Life in a Bradford tower block: It’s about citizens, not cladding.

Two weeks on from the horrific fire at London’s Grenfell Tower, I feel angrier and more depressed than ever. Not only for the obvious reasons — the appalling and completely avoidable deaths of at least 79 residents, young and old — but also now because the public discussion seems to have descended into petty, buck-passing arguments over combustible insulation cladding. Central government blames local councils for not inspecting their housing stocks fast enough, while local councils blame building contractors for supplying substandard materials. And meanwhile, in those UK cities such as Bradford where there has so far been no sign of suspect cladding, we get to act like it’s somebody else’s problem entirely. Earlier this week, a report by the Telegraph and Argus confirmed the early reassurances from the city’s largest social housing provider, InCommunities, that “our high-rise blocks” use “non-combustible rock wool insulation which is not the same as that used in London.” Nothing to see here. Move along please…

And yet there is absolutely something to see here. Because while Grenfell tower’s flammable cladding seems to have been the immediate cause of this fire spreading so rapidly and lethally, there had long been concerns that any number of problems with that building were potentially life-threatening. The residents of Grenfell Tower had been well aware of this for years, but found that their concerns were repeatedly “brushed away” by the relevant authorities. So let’s not confuse the symptoms with the disease. This is not a story about cladding, it’s a story about ordinary people not being listened to. It’s a nationwide pathology, and one that is only perpetuated by the cat-fighting at governance level about who did (or didn’t) do what when. When you’re shouting, you’re not listening.

“Residents feel abandoned by those with the power,” London’s mayor Sadiq Khan has said of Grenfell tower: “They didn’t know where to go or what to do. Residents feel that they are neglected because they are poor.” That experience is certainly not unique to London. Khan’s comments immediately reminded me of the Crosley Wood estate in Bingley — three tower blocks troubled by a multitude of problems, where the residents I’ve encountered feel largely abandoned by both InCommunities and by Bradford Council (who seem powerless to enforce any accountability on the housing association). Last year, I made a short film, High Rise Damp, which tried to look at these issues through the eyes of one family living on the estate. Here it is:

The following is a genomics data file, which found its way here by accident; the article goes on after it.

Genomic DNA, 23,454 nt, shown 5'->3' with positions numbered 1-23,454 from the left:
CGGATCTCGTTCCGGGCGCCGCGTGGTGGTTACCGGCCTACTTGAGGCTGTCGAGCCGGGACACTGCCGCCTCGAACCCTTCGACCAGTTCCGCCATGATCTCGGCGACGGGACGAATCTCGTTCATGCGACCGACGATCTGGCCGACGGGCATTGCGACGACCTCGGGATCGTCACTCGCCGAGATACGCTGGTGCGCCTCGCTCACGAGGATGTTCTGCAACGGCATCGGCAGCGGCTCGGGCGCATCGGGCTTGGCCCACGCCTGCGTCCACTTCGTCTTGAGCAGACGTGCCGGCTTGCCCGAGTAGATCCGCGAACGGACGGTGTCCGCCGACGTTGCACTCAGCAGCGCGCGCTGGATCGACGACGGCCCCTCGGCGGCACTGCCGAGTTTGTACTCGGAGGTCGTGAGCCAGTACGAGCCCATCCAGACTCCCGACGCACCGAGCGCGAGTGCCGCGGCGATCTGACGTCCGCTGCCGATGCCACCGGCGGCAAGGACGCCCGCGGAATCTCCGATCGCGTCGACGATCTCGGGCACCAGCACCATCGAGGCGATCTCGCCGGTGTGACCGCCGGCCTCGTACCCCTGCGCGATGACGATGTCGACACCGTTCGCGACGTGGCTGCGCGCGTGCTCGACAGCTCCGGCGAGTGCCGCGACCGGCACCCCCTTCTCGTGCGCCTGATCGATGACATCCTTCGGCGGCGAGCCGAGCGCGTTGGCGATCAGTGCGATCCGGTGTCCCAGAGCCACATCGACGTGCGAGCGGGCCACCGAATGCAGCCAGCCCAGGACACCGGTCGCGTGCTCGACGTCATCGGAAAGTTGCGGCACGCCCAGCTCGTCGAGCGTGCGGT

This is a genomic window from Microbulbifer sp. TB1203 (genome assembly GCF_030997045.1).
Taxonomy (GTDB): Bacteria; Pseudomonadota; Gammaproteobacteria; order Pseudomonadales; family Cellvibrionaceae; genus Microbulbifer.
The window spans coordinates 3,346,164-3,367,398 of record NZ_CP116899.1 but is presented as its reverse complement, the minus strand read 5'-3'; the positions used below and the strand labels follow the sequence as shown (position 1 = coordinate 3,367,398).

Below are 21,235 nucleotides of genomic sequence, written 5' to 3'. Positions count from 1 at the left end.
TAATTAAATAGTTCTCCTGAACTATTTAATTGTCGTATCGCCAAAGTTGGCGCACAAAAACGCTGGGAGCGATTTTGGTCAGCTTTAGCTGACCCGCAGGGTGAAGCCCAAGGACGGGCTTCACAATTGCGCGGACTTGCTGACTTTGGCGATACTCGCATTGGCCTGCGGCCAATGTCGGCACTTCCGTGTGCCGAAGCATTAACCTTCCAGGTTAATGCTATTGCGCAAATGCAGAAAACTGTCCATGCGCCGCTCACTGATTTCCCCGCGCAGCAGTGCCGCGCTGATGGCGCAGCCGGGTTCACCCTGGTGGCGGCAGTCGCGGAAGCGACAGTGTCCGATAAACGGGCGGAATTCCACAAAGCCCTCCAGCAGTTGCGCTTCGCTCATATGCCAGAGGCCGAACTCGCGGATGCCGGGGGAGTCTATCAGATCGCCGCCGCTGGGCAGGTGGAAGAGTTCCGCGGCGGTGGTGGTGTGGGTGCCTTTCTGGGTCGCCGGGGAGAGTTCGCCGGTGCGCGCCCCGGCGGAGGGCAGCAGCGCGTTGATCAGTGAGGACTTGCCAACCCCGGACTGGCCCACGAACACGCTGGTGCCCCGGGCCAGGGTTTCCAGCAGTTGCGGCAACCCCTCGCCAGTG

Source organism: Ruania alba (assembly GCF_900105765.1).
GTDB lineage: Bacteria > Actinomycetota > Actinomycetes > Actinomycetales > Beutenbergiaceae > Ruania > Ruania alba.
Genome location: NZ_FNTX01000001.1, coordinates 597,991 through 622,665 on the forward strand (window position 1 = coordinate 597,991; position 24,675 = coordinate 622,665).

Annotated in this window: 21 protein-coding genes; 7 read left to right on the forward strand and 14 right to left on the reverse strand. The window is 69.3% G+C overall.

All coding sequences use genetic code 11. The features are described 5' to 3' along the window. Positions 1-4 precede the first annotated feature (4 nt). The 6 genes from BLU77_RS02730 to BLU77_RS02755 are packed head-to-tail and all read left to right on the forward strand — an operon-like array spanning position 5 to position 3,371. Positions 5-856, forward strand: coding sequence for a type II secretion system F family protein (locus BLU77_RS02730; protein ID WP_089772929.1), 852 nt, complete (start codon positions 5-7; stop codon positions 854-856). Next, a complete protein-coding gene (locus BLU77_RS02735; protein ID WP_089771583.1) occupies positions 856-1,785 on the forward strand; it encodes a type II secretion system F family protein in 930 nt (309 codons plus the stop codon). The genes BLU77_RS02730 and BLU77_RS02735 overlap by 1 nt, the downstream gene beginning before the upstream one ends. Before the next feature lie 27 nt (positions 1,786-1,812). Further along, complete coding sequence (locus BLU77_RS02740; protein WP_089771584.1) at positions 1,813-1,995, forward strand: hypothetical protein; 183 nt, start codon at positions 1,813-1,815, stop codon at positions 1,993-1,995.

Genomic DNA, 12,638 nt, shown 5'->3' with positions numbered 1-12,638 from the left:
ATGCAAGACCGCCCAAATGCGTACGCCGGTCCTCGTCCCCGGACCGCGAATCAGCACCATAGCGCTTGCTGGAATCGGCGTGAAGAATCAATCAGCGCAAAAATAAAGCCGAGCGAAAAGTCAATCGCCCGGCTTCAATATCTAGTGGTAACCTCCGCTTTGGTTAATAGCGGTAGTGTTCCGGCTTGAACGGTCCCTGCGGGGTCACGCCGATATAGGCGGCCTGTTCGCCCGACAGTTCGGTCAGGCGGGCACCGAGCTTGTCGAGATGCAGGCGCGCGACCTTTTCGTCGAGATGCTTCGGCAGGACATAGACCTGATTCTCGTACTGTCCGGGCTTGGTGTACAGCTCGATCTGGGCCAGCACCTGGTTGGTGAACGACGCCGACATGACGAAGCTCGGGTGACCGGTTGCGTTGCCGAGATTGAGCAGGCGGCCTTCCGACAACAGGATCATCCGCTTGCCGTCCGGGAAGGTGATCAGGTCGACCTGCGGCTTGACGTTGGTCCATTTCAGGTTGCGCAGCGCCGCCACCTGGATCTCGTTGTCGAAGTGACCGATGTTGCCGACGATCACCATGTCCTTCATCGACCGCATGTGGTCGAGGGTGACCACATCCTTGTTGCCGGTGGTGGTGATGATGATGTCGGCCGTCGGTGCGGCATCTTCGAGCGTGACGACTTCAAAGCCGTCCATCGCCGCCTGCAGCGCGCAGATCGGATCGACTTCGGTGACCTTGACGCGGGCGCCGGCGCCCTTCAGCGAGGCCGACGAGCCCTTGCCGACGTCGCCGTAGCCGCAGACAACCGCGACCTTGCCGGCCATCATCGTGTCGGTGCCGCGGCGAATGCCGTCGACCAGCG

This is Jenni Mynard. She and her family live on the eighth floor of ten in Peel House, one of the three Crosley Wood tower blocks. It stands right next to the Leeds-Liverpool Canal, which is why our Multi-Story Water project – working alongside Shipley’s Kirkgate Centre – became involved in a community engagement process there. The canal, we’ve found, is experienced by residents as one of the few upsides to living on this estate. But residents at Crosley Wood also experience water in their lives in much more immediate and troublesome ways – in the form of persistent damp problems throughout the buildings, often manifesting as black mould. This poses serious health risks: as Jenni explains in the film, her son Dylan suffers from chronic asthma which is likely a consequence of the damp. Yet all her attempts to have the problem addressed or even taken seriously by InCommunities haveseemingly fallen on deaf ears. Making this film was my attempt to have her tell her story, for anyone who might be willing to listen, as simply and directly as possible.

There is, unfortunately, nothing unusual or exceptional about Jenni’s story. That’s sort of the point. As Emma Dent Coad, the new MP for Kensington and Chelsea MP (whose constituency includes Grenfell Tower) remarked during her maiden speech to Parliament in the wake of the fire disaster, “I’ve seen housing conditions that are shocking… Homes growing toxic black mould… Chronic health problems such as asthma, with children being carted off to hospital at night.” Dent Coad has accused Kensington council of presiding over the “deterioration and perhaps even deliberate managed decline of social housing” in that borough. Making a similar point, another London MP, David Lammy (who personally knew one of the victims of the Grenfell fire, the acclaimed photographer Khadija Saye) has gone so far as to call it a case of “corporate manslaughter” – avoidable deaths caused by neglect and a lack of care.

Now, I’m not going to accuse anyone in Bradford of doing anything criminal, but we only need to look as far as the comments thread on InCommunities’ own Facebook pages to see that a great many of the housing association’s residents have faced comparable difficulties with run-down, substandard housing stock — and with a perceived lack of concern from those responsible. At the time of writing this post, the most recent comment is one from June 21st, from a resident whose “house was a disgrace” from the day she moved in, with unsafe wiring: but when she “rang incommunities [they] were rude and arrogant”. “Some people that work here are dishonest”, writes another complainant: “they just lied they do what suits them”. And another: “Absolutely fed up! I moved into one of your houses 2 years ago and spent every bit of my savings on doing up the whole house as it was an absolute disaster.” I have not cherry-picked these quotes – they’re among the first things that come up on the feed, and are completely typical of what follows. In fact this thread is such a litany of horror that my colleague Lyze Dudley recently decided to run the entire comments chain through a software programme to identify the most insistent complaints. This is what she found, represented as a “word-cloud” visual: